Denise Neil

Women form friendships through ‘adventures’ in Adventurous Babes Society

Elizabeth Hotaling, left, and Kathy Mihelic are the founders of the Adventurous Babes Society.
Elizabeth Hotaling, left, and Kathy Mihelic are the founders of the Adventurous Babes Society.

Making new friends isn’t always easy. Elizabeth Hotaling knows this from experience.

When she moved to Wichita several years ago, she didn’t know anyone, and building a social life was slow going.

“It gets harder as you get older,” she said. “It’s kind of creepy to walk up to someone and say, ‘Will you be my friend?’ ”

But during a snowshoeing trip put together by a friend of a friend a couple of years ago, a solution occurred to her.

Hotaling partnered with her friend Kathy Mihelic in 2011 and created an organization called the Adventurous Babes Society, which today has 300 Wichita members and is expanding to at least 20 other states.

The concept behind the group is simple: Get women together for fun activities and let friendships develop naturally. Becoming friends with a stranger is much easier, Hotaling said, when the two are side-by-side hiking a mountain, stumbling across an ice rink or hurling dodge balls at an opposing team.

It all started with the snowshoes.

A local personal trainer wanted to take some of her clients on a snowshoeing trip to Colorado. She decided to make the group a little larger and invite some other women. In total, 16 went.

The women on the trip ranged in age from 26 to 60, and most of them had never met. But they had the best time ever, Hotaling said.

“There was something about doing that together, something that was physically challenging,” she said. “What happened afterward was what really started making us think, ‘We have to offer this to other women.’ ”

Bonded by the snowshoeing experience, the women remained friends and vowed to get together regularly to have adventures.

Hotaling and Mihelic decided to make the experience more organized. They started a website and developed an official way for other women to become involved with the group.

The idea has evolved into a business that the two women devote most of their time to running. They’re even helping women in other states get their own groups going.

It works like this:

Women ages 21 and over can visit the Adventurous Babes Society Facebook page or website ( and express interest in joining. They’ll be e-mailed instructions on how to sign up. Membership costs $38.50 a year and offers an Adventurous Babes Society T-shirt, access to the group’s Facebook page and website and the opportunity to participate in “adventures.”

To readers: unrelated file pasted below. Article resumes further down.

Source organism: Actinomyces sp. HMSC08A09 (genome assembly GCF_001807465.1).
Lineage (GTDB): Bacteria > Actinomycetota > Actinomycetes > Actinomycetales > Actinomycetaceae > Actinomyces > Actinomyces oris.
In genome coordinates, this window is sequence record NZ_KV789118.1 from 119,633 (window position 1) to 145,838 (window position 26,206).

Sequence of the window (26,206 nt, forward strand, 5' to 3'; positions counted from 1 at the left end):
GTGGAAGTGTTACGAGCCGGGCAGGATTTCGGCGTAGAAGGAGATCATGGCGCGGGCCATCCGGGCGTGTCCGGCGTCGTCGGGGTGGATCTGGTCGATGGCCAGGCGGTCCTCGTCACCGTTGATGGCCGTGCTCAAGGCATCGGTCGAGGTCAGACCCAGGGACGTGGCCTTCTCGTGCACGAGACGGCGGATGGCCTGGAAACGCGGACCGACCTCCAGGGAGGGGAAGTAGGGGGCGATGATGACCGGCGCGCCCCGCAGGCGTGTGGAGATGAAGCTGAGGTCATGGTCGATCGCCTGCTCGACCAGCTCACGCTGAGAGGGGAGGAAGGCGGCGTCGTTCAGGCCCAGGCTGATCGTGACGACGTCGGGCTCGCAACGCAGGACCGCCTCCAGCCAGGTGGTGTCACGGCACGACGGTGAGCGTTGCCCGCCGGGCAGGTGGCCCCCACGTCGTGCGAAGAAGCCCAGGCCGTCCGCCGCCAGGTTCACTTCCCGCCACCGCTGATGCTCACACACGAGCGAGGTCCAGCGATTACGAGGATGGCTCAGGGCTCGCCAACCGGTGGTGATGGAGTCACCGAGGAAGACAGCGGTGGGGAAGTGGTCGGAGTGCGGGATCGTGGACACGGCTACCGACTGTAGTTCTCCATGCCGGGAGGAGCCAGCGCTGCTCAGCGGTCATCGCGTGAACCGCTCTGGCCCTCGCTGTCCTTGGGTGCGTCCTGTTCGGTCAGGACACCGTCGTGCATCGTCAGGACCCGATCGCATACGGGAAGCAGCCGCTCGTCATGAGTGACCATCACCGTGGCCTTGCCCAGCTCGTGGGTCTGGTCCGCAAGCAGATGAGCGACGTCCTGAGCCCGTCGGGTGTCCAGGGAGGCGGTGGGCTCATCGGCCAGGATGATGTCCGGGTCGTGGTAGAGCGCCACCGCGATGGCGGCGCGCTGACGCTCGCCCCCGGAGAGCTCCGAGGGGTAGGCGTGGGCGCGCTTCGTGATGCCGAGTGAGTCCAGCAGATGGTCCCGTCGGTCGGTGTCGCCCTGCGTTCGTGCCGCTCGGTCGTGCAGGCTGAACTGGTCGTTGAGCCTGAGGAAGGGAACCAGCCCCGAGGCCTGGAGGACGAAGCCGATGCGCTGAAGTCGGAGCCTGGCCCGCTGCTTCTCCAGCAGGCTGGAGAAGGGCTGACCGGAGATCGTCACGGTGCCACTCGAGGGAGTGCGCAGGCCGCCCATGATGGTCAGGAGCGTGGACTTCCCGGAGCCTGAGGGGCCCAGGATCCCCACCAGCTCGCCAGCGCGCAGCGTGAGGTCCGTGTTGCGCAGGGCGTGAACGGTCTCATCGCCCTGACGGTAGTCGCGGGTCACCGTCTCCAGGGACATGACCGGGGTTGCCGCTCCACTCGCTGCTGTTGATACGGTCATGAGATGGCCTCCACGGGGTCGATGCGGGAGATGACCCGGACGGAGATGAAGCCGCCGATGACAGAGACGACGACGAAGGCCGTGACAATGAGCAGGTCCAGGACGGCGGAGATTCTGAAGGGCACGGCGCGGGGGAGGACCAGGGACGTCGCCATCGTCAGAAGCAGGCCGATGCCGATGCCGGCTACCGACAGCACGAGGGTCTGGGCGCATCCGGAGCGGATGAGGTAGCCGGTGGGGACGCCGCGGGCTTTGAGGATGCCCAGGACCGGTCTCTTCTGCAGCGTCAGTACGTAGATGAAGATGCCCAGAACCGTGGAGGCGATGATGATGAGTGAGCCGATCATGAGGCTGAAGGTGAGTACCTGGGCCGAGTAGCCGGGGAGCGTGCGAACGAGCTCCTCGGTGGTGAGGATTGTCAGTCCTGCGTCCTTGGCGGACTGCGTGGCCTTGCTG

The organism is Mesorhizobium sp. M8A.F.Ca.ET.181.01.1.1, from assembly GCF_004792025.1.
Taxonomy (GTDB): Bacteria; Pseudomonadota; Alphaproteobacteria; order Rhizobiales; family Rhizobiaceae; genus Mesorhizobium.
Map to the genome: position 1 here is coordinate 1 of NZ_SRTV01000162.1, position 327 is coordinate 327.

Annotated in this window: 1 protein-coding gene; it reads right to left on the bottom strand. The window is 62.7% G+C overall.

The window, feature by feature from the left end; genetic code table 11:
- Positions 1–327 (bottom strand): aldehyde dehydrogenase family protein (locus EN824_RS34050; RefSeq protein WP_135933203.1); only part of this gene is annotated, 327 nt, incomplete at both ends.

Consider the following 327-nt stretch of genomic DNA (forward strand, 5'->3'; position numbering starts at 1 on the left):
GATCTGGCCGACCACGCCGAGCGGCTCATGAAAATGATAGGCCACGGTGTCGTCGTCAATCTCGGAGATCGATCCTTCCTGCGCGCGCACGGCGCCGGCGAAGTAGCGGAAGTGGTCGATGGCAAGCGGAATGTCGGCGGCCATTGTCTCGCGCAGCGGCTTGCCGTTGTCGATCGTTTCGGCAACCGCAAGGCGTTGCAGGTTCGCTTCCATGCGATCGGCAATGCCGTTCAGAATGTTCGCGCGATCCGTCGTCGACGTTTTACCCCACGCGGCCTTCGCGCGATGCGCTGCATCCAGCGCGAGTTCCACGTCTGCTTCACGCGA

Adventures can be anything fun, from checking out a new restaurant to going on a cattle drive, Hotaling said. Members take turns organizing the outings, and they can be big or small. Recent adventures have included a group painting class, a 1.5-mile road race, a night of dancing at the new Walkers Bar & Venue, and a group outing to a hot yoga class.

Once a year, the founders organize a convention that they put on out of town. Last year, the group went to Manitou Springs in Colorado, where they participated in whitewater rafting and zip-lining. A smaller group hiked up Pike’s Peak. This year’s convention will be at Snow Mountain Ranch in Colorado in September and will have a summer-camp feel, complete with archery, campfires and a ropes course. (But the women will sleep in a nice hotel environment, not in tents, Hotaling noted with a laugh.)

Some adventures attract just a few women. Some attract several dozen. Members, who range in age from 21 to 83, can decide which adventures they want to take part in and which ones they don’t.

The group is great for women who like to be active and want to challenge themselves, Hotaling said. The adventures are often bucket-list-style activities that a woman might never get to, left to her own devices.

But the adventures aren’t the real draw for most members, Hotaling said. Most just want the opportunity to make new social connections and grow real friendships.

“We’ve developed relationships, and you can’t really do that when you just go to lunch,” she said. “There’s something different about these relationships. I had just moved to Wichita, and to have this opportunity to meet so many women and become so close to them – I never dreamed that would ever happen.”

Deena Flanigan Kreutzer, a local woman who works for a biotech company, is a neighbor of Mihelic and decided to give the group a try in August. So far, she’s joined in the road race, taken a hula hoop exercise class, participated in an ugly Christmas sweater party at a local restaurant and gone ice skating. The dodge ball outing also is on her calendar.

Kreutzer said she’s made many friends in a short time and had experiences she knows she wouldn’t have had otherwise. Now, she’s trying to think up an adventure to organize – maybe a kickboxing class, she said.

“I really like that it exposes me to a lot of people in Wichita that I wouldn’t normally run into because we wouldn’t have mutual interests,” she said. “And I get to do the kind of stuff I would never take the time to say, ‘Who wants to go do this with me?’ ”